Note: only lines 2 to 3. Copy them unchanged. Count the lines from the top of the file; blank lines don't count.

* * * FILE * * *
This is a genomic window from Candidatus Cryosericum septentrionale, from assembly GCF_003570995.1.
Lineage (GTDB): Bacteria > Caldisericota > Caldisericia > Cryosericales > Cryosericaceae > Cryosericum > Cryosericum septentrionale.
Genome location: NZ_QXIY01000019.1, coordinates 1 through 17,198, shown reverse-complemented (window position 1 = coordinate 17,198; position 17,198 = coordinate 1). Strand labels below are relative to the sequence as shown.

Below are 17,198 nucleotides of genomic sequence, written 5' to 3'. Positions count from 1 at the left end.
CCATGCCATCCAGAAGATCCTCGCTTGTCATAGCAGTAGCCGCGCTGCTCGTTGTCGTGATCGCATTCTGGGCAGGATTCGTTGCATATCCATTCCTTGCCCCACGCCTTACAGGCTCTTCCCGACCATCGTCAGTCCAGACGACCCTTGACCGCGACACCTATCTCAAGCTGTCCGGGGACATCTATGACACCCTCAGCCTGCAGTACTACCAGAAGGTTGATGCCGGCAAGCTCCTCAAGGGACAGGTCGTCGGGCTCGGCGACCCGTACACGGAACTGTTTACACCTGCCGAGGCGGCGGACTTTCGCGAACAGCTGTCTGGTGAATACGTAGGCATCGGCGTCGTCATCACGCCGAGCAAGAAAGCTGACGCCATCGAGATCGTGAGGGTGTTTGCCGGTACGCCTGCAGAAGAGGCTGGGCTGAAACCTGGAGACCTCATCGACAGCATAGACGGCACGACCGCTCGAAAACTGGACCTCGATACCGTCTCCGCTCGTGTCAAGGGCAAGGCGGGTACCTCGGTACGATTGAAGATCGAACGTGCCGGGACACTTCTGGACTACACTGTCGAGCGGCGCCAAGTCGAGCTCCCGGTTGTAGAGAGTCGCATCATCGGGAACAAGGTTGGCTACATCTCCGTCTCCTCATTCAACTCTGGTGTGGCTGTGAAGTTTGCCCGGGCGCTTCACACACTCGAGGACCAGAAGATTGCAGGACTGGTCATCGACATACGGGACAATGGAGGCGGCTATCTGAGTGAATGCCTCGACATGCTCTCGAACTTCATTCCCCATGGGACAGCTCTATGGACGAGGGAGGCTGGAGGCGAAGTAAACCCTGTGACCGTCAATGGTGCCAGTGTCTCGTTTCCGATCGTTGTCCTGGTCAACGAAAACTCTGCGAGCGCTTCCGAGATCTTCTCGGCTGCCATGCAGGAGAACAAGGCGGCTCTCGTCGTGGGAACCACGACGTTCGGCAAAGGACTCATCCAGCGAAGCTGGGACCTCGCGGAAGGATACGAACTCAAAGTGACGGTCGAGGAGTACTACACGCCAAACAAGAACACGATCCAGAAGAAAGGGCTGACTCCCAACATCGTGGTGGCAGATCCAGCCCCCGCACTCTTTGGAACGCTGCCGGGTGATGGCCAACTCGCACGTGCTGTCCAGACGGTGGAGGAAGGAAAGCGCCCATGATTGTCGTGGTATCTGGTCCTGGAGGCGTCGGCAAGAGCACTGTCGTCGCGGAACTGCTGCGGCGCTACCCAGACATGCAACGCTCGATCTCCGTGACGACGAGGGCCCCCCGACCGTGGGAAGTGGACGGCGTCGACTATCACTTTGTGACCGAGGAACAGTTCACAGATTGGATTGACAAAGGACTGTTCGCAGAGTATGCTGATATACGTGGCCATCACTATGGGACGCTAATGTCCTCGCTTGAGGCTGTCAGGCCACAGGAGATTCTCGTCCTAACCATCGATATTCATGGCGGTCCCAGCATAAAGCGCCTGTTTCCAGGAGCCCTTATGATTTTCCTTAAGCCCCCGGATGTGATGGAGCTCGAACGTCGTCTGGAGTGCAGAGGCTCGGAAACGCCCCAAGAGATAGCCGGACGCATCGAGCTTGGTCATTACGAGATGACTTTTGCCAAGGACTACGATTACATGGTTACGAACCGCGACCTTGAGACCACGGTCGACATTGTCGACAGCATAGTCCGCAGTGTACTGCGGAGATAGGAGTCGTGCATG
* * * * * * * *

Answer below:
Lineage (GTDB): Bacteria > Caldisericota > Caldisericia > Cryosericales > Cryosericaceae > Cryosericum > Cryosericum septentrionale.
Genome location: NZ_QXIY01000019.1, coordinates 1 through 17,198, shown reverse-complemented (window position 1 = coordinate 17,198; position 17,198 = coordinate 1). Strand labels below are relative to the sequence as shown.